ETF Legal structure


Exchange-traded funds (ETFs) are investment companies that list shares in the stock exchange [investment companies collect financial assets from investors, manage an investment portfolio, and issue shares to investors].

The legal structure of ETFs determines their scope of operations.  Most ETFs are designed as an Open-end Investment Company (OEIC) or Unit Investment Trust (UIT) to invest in physical assets classified as ‘securities’, ‘equities’, or ‘bonds’ (open-end refers to a continuous offering of an unlimited number of redeemable shares to the public).   These ETFs may qualify as regulated investment companies for U.S. Federal tax purposes.  Synthetic ETFs are legally structured as Limited Partnerships (LP) or Grantor Trusts (GT) to invest in derivatives of physical assets.  Synthetic ETFs don’t qualify as regulated investment companies.

ETFs that list shares in the United States (U.S.) must register with the U.S. Securities and Exchange Commission (SEC) in compliance with the Investment Company Acts of 1933 and 1940.  The OEIC and UIT are registered under the Investment Company Act of 1940 and all preceding Acts.  OEICs and UITs that are listed in the U.S. stock market must hold at least 80% of the underlying assets in securities relevant to the fund’s name.  By comparison, the LP and GT are registered under the Investment Company Act of 1933 and all preceding Acts.  What follows is a functional characterization of these structures under the broad headings of managed and unmanaged portfolios 1,2.3,4,5.

Managed portfolios

The OEIC and LP operate managed portfolios under the governance of a board of directors.  Both legal structures have these characteristics:

  • Managers may may choose to invest in derivatives, rebalance the portfolio, and lend underlying securities from the portfolio.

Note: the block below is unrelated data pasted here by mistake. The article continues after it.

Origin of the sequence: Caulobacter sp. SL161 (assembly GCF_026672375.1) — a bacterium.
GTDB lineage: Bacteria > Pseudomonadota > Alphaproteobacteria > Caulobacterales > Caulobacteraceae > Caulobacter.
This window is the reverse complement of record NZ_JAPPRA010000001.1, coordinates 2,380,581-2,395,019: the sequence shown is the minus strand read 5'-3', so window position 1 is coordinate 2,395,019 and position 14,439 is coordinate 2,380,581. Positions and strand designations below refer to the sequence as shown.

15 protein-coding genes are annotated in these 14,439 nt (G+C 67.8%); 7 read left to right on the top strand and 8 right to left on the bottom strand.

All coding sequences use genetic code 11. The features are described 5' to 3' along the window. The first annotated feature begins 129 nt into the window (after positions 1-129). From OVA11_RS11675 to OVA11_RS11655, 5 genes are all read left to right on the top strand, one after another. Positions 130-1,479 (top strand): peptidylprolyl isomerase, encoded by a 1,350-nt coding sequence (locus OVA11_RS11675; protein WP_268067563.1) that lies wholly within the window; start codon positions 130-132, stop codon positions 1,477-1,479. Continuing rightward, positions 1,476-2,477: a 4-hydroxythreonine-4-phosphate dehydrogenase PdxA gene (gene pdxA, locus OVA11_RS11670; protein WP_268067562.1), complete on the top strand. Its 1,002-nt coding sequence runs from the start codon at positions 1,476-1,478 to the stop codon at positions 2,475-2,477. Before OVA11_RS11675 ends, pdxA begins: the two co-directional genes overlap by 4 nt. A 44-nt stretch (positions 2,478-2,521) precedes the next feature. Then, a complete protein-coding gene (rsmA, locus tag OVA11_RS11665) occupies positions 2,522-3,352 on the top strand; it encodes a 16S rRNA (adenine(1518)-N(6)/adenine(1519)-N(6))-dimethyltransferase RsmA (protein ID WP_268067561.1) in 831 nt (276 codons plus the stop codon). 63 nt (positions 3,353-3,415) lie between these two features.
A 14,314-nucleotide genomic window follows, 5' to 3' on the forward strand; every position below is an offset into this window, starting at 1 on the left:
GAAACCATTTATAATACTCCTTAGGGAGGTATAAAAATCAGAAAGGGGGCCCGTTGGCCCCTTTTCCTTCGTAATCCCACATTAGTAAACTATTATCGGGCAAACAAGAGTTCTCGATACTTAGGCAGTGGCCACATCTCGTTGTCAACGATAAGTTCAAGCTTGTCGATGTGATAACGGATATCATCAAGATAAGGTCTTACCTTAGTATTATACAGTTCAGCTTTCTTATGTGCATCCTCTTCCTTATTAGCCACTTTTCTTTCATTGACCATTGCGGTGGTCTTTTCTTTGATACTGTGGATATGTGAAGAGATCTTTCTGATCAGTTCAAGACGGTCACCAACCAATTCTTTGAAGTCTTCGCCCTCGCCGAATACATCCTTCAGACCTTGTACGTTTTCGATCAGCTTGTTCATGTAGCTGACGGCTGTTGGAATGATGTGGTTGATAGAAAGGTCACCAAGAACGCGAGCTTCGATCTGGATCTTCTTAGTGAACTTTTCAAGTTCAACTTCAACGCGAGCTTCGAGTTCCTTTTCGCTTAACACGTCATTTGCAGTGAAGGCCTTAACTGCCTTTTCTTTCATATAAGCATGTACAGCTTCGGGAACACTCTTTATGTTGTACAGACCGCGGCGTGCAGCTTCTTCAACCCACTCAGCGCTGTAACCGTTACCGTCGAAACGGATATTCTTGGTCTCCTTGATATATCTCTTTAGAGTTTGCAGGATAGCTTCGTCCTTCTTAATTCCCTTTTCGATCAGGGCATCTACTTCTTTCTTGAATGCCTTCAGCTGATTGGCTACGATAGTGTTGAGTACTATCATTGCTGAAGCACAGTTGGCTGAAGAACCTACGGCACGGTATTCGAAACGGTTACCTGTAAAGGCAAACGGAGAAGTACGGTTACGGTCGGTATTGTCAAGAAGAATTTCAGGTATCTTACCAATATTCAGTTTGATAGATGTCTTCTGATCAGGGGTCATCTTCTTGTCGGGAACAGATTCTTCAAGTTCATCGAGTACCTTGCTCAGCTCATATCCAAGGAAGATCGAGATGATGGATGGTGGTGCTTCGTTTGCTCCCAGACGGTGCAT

• Shareholders don’t have voting rights to govern firms that issue assets owned by the ETF.

Most OEICs hire an independent investment advisor to invest in a sample of the fund’s strategic index.  The portfolio dividends are reinvested or paid to shareholders on a monthly or quarterly basis 3.  In LPs, the general partners typically manage a portfolio of stable assets in the energy sector 6, although other commodities, securities, and currencies are permissible investments.  All partnership income is passed to the investors, who are called limited partners 3,7.

Unmanaged portfolios

The UIT and GT operate fixed, unmanaged portfolios in compliance with a trust agreement.  The investment portfolios are never rebalanced and the underlying securities are never lent out.  UITs operate a portfolio of securities that replicate a market index.  The portfolio dividends are not reinvested but instead held for quarterly or annual payment to shareholders.  Shareholders are joint owners of the UIT and don’t have voting rights on the underlying securities.  The UIT has an expiration date that is typically extended by the SEC 3,8,9GTs operate a portfolio of securities, commodities, or currencies.  The shareholders are joint owners of the underlying assets and have voting rights on the underlying securities.  GTs don’t generate income and must therefore pay expenses by selling assets.  Shareholders are responsible for the tax consequences 9,10.

Portfolio management error

Managers of OEICs and LPs may rebalance the fund’s portfolio in an attempt to improve fund performance.  The general downside risk of portfolio mismanagement is that dilution of the net asset value diminishes the share price in the stock market in one of several ways.  Firstly, rebalancing the portfolio increases the fund’s expenses.  Secondly, the performance of the rebalanced portfolio may drift from the fund’s investment strategy.   Thirdly, managers may seek to earn more fund income by lending securities to hedge funds and traders who wish to execute investment strategies such as ‘shorting 11,12.  The ETF portfolio benefits by splitting the lending fee with the lending agent.  Some portfolios earn more than others for reasons that include13: